Is garlic high in histamine? Let’s dive into this sizzling topic that has been stirring up some confusion in the kitchen and beyond. If you search, you may find opinions about whether garlic is high histamine, but we want to stick with science. Let’s peel away the layers of misinformation and set the record straight!
First, histamine is a compound found naturally in our bodies and in certain foods. Unfortunately, if you have histamine intolerance, you don’t break histamine down as quickly or easily as a person without this condition. Therefore, histamine builds up and causes histamine intolerance symptoms.
The best treatment for histamine intolerance is to avoid eating foods that raise your body’s histamine level. This includes foods that contain histamine and those that cause immune cells called mast cells to release histamine into your bloodstream.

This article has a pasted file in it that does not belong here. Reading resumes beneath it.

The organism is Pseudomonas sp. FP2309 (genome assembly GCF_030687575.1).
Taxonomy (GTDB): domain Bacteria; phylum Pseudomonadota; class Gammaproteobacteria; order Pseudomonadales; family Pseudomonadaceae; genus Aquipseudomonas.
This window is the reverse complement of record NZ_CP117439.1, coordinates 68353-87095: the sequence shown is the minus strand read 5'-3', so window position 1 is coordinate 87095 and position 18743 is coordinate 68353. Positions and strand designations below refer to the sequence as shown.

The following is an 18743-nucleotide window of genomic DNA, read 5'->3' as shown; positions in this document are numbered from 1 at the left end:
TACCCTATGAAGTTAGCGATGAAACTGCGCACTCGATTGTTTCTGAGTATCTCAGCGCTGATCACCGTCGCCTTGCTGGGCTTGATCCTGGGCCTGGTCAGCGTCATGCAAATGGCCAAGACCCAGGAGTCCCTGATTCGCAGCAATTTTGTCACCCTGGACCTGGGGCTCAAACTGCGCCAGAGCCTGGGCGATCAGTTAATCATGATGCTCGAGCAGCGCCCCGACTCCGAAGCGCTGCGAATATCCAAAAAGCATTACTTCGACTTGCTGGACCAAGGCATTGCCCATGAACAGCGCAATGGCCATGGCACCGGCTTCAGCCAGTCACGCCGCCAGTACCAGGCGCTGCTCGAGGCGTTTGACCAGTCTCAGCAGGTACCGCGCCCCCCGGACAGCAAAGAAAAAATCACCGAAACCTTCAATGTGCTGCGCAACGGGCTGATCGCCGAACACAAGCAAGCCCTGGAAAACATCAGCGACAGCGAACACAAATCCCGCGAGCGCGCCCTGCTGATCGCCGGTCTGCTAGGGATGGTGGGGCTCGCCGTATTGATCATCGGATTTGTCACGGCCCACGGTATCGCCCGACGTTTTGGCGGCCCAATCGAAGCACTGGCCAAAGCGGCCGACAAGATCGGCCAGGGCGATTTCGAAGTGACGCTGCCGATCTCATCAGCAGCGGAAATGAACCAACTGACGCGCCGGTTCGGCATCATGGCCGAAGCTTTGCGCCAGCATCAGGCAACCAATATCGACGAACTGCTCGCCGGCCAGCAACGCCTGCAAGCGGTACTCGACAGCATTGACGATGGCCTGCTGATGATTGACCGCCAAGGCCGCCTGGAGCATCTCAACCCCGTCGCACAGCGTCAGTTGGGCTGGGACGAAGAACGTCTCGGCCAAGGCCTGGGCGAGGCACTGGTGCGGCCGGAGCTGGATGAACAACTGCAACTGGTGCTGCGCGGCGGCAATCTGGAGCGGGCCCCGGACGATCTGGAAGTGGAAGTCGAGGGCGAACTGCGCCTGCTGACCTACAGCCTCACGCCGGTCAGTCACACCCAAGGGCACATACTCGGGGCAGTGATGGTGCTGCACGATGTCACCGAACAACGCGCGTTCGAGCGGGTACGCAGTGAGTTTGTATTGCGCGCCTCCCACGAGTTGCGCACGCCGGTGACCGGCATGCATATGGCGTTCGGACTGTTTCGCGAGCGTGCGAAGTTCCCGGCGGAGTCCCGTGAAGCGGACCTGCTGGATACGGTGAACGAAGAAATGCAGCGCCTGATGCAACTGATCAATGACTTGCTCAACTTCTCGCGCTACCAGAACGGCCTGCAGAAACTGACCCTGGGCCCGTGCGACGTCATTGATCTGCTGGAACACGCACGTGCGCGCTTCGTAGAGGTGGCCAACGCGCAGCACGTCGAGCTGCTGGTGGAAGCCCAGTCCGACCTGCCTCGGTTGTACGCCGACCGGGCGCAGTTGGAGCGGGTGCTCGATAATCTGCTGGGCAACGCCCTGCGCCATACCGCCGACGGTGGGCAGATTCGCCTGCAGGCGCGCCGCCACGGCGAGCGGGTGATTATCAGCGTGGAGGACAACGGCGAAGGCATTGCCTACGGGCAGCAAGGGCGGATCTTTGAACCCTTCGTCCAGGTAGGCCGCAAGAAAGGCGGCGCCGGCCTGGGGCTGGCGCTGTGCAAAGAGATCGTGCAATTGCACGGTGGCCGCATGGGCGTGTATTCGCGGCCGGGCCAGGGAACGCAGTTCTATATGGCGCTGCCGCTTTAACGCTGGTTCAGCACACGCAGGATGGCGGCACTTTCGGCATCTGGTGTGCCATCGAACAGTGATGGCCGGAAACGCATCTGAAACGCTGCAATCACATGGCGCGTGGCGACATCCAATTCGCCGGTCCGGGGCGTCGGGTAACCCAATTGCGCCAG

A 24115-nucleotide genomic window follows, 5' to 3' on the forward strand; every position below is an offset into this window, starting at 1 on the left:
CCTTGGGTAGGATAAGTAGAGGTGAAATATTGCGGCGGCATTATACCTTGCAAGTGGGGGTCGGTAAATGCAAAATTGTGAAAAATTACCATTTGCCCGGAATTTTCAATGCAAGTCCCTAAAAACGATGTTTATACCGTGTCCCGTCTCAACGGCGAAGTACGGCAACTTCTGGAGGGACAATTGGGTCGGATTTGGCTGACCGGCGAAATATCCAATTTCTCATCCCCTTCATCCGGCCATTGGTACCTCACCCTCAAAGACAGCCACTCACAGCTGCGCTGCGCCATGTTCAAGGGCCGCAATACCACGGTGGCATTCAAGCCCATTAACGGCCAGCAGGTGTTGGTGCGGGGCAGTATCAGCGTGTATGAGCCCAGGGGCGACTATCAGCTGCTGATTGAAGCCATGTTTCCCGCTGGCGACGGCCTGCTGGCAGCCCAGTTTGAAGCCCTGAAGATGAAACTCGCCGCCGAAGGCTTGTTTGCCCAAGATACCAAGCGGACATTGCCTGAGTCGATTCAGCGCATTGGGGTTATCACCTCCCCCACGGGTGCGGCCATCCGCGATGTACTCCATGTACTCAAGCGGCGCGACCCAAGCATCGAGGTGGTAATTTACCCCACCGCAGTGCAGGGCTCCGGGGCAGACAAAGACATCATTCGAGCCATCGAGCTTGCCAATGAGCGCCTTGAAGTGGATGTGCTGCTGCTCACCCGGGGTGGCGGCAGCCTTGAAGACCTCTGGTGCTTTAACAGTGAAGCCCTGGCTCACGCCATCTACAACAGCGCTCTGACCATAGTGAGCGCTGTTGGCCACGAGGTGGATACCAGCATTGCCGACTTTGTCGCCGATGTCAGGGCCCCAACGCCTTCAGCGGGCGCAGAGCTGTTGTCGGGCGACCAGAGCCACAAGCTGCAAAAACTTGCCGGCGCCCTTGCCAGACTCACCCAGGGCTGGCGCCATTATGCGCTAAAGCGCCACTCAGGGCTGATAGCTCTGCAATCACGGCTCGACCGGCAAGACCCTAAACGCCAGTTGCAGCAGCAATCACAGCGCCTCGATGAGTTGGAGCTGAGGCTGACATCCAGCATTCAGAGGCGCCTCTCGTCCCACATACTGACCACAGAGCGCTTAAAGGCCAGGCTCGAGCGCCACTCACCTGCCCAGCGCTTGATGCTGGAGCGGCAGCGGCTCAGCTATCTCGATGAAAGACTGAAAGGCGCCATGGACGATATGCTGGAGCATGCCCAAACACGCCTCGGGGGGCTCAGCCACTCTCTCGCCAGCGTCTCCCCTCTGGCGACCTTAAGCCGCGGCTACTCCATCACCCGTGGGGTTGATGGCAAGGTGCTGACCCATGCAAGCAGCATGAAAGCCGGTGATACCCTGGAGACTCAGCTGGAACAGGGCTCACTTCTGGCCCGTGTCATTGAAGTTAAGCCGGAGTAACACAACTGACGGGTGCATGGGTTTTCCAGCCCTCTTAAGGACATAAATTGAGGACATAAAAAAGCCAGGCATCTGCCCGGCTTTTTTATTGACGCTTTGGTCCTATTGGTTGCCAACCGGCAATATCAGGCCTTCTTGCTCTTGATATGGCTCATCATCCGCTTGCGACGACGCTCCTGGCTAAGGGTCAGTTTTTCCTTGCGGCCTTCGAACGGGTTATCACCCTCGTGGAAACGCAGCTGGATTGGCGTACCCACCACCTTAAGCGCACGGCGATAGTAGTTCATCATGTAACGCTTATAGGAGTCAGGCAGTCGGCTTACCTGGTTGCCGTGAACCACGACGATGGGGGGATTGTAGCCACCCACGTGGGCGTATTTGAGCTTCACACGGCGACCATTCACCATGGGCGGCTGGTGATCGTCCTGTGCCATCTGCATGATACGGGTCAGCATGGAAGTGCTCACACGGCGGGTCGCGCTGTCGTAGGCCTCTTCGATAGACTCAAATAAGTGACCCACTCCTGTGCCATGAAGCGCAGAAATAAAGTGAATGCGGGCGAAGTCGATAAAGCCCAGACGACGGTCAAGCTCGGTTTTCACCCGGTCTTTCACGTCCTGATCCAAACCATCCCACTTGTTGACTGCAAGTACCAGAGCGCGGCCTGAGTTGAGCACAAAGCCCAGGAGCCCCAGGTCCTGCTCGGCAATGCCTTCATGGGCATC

In this article, you can read more about the causes of histamine intolerance. Now, back to garlic and its histamine content.
Is Garlic High in Histamine?
Garlic is known for its pungent aroma, incredible taste, and numerous health benefits. Garlic has been a culinary superstar for centuries, as an ingredient in various cuisines. But people have also used it in holistic remedies.
However, some sources claim that garlic is a high-histamine food, sparking concern if you have histamine intolerance and are trying to manage your symptoms. But don’t be too quick to believe what you read unless it’s a credible source.
The truth is garlic itself is not inherently high in histamine.
In fact, it contains a compound called allicin, which has antimicrobial (3) and has anti-inflammatory properties. Allicin is a sulfur compound that gives garlic its characteristic aroma and some of its health benefits.
A study found that aged garlic extract (AGE) had anti-allergic effects on mast cells and activated T lymphocytes, cells that release histamine. This means that allicin in aged garlic may have beneficial effects for histamine intolerance by reducing histamine release. (2)
Does Garlic Contain Other Biogenic Amines?